Fracture of the Dens
(Odontoid Process)

 

  • General considerations
    • Most dens fractures are caused by motor vehicle accidents and falls
    • About 1/3 of C-spine injuries occur at C2 and about ½ at C6-C7
    • As expected, most fatal cervical spine injuries occur at C1 or C2
    • Most odontoid fractures occur with flexion, extension and rotation
  • Normal anatomy
    • Odontoid process (dens) of C2 (axis) articulates with C1 (atlas) with three joints
      • Central atlantoaxial joint
      • Bilateral. Lateral atlantoaxial joints
    • Ligaments (transverse and dentate) provide rotational and translational stability
      • Transverse ligament holds dens in close approximation to anterior arch of C1
    • Dens represents the fused remnants of the body of C1
  • Fractures of the dens
    • About 15% of all cervical spine fractures
    • Classified by location (Anderson and D’Alonzo classification)
      • Type I (<5%)
        • Tip of dens at insertion of alar ligament which connects dens to occiput
        • Usually stable but may be associated with atlanto-occipital dislocation
      • Type II (>60%)
        • Most common dens fractures
        • Fracture at base of dens at its attachment to body of C2
      • Type III (30%)
        • Subdentate—through body of C2
        • Does not actually involve dens
        • Unstable fracture as the atlas and occiput can now move together as a unit
    • Other fractures include a rare longitudinal fracture through dens and body of C2
  • Clinical findings
    • Pain
    • Inability to move ranging to quadriplegia
    • Feeling of instability of head on spine
    • There have been studies to examine the need for c-spine imaging in low risk patients. The Canadian criteria (table below) have been reported to be 99.4% sensitive in excluding significant cervical spine pathology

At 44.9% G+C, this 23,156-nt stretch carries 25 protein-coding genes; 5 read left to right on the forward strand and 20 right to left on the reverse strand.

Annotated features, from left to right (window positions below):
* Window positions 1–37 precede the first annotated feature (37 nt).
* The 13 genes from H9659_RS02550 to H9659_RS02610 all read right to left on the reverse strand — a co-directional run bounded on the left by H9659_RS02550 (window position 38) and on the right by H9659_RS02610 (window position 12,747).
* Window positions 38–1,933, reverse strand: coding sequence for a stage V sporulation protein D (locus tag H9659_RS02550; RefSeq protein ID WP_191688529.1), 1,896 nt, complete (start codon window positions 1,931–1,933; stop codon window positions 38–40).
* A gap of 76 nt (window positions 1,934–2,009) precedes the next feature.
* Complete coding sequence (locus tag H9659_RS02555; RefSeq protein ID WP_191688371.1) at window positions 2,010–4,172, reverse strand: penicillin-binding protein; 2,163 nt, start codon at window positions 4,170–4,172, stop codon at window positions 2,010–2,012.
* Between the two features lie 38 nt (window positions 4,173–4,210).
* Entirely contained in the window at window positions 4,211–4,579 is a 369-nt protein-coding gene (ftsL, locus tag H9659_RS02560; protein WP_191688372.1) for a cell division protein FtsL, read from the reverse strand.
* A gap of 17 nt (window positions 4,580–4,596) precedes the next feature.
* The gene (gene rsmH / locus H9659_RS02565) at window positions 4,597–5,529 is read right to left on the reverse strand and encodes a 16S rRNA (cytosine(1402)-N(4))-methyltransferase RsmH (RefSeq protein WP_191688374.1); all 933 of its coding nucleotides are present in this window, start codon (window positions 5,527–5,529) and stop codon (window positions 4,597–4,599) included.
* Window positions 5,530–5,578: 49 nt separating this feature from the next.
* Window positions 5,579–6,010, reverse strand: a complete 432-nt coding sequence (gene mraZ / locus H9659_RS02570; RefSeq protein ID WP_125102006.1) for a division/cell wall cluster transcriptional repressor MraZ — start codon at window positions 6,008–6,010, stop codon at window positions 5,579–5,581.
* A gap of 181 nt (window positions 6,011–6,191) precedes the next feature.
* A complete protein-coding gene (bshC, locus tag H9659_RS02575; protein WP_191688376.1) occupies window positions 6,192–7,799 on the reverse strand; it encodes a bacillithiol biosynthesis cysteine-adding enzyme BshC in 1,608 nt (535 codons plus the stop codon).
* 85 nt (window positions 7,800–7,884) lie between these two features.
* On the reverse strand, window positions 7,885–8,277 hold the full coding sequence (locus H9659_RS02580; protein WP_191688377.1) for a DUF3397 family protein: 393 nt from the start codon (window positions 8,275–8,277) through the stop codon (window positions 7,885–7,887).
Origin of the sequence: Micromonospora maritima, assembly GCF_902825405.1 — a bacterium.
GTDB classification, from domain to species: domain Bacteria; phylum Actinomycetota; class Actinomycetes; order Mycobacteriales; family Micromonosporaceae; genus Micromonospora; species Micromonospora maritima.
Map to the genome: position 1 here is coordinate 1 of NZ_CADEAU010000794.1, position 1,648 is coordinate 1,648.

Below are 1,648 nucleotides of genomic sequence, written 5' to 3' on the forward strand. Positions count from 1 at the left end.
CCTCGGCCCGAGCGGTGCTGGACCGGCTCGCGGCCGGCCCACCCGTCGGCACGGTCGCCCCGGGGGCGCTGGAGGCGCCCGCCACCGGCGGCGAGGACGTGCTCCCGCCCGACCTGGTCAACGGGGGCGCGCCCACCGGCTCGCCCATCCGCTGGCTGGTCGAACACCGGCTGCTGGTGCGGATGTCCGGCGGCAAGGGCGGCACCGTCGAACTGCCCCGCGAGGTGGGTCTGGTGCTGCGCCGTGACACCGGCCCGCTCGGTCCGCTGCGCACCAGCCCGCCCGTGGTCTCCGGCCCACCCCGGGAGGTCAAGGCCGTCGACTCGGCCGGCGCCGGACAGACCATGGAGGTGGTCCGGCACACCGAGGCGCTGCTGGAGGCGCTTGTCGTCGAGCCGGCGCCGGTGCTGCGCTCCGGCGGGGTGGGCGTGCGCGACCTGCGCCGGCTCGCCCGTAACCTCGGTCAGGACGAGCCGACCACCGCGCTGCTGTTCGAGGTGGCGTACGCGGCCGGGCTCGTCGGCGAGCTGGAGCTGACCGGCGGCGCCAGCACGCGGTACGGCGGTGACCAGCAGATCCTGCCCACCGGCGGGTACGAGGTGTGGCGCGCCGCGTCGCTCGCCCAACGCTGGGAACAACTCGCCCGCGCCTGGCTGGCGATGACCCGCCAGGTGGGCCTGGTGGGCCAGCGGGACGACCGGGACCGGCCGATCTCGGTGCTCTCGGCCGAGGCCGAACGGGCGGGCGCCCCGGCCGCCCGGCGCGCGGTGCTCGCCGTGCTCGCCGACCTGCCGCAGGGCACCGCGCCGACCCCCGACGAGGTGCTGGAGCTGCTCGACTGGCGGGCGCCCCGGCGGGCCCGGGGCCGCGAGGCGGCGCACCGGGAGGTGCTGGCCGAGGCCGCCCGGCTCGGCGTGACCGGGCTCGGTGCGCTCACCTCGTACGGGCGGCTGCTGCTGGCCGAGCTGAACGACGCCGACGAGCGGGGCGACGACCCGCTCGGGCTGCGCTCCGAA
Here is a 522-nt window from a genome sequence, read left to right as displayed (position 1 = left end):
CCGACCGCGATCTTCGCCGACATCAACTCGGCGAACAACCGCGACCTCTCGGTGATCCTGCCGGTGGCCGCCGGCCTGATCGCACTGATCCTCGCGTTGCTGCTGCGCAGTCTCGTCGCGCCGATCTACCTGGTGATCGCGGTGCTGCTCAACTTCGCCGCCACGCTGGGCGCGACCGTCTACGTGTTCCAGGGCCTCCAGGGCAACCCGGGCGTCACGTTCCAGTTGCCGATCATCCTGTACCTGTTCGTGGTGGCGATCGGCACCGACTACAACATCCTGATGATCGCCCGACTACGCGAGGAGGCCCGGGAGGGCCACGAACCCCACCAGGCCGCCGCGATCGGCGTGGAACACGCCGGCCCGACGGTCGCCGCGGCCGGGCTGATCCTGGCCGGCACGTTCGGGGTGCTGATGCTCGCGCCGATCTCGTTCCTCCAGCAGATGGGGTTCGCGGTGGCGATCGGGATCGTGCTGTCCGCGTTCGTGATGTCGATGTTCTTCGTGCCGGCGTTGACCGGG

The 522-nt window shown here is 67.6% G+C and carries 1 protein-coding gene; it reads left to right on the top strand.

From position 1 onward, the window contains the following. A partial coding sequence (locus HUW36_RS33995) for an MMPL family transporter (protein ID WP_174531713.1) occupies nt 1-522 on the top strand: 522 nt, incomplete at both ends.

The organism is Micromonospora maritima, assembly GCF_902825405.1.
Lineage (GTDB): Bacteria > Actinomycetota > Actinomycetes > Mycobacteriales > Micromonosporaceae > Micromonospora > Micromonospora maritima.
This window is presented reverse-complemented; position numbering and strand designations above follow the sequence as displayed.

Canadian C-Spine Rules for Clearing
Low-Risk Patients of C-spine Injury

Patient must be alert (GCS 15)

Not intoxicated

No “distracting” injury (e.g. no fracture of long bone or large laceration)

Low risk (i.e. not older than 65 or had a dangerous mechanism of injury, paresthesias in extremities)

Low risk factors such as rear-end collisions, ambulation at any time post-trauma, delayed onset of neck pain, absence of midline cervical tenderness, can maintain seated position in ED)

Patient can actively rotate head 45 degrees right or left

 

  • Imaging findings
    • Conventional radiography is frequently first used as it tends to be most available
    • CT is better at demonstrating fractures
    • MRI is used for evaluation of ligamentous, disk, spinal cord and soft tissue injuries
    • Posterior displacement of the fractured dens into the spinal canal is more common than other displacements
    • Lateral view on conventional radiography is most useful as most (85-90%) of injuries can be seen on lateral view
    • Cervicothoracic junction visibility assures that the entire cervical spine is visualized
    • Soft tissue findings may include >5 mm of prevertebral soft tissue at C3 or less than half of the AP diameter of the adjacent vertebra
      • At level of C6, prevertebral soft tissue should be no more than 22 mm in adults and 14 mm in children younger than 15 years
    • Widening of the predentate space to greater than 3 mm is abnormal
  • Pitfalls
    • A mach line may appear to traverse the base of the dens on the open-mouth (aka as the atlantoaxial or odontoid) view but should be recognized by the superimposed base of the occiput
      • The mach line will not be present on the lateral view of the dens
    • A smooth and sclerotic edge to the “fracture” usually indicates either congenital non-union or acquired non-union of the dens to the body of C2
  • Treatment
    • Type I fractures are usually treated with a hard collar for 6-8 weeks
    • Type II fractures can be treated with
      • Halo immobilization for 12-16 weeks
      • Operative fixation (odontoid screw)
      • Arthrodesis of C1 to C2
    • Type II fractures can be treated with a halo or surgically, as Type II fractures
  • Complications
    • Non-union
      • Due to limited vascular supply
      • May occur in 30-50% of Type II fractures, especially in elderly
    • Malunion
    • Pseudarthrosis
    • Affected by age of patient, amount of displacement

Fracture of the Dens. These are two reformatted CT images of the cervical spine. The green arrows point to a transverse
fracture of the base of the dens (odontoid) (Type II). The red arrow points to the same fracture of the sagittal reformatted image.
The dens is displaced slightly posteriorly on the body of C2.

For the same photo without the arrows, click here

Learn More About Fractures of the Cervical Spine with a LearningRadiology.com free Video Podcast

 

eMedicine

C2 Fractures Author: Igor Boyarsky, DO and Gary Godorov, MD

Fractures of the Cervical Spine: Jorma B Mueller, MD, Moira Davenport, MD, Emilio Belaval, MD, Simon Roy, M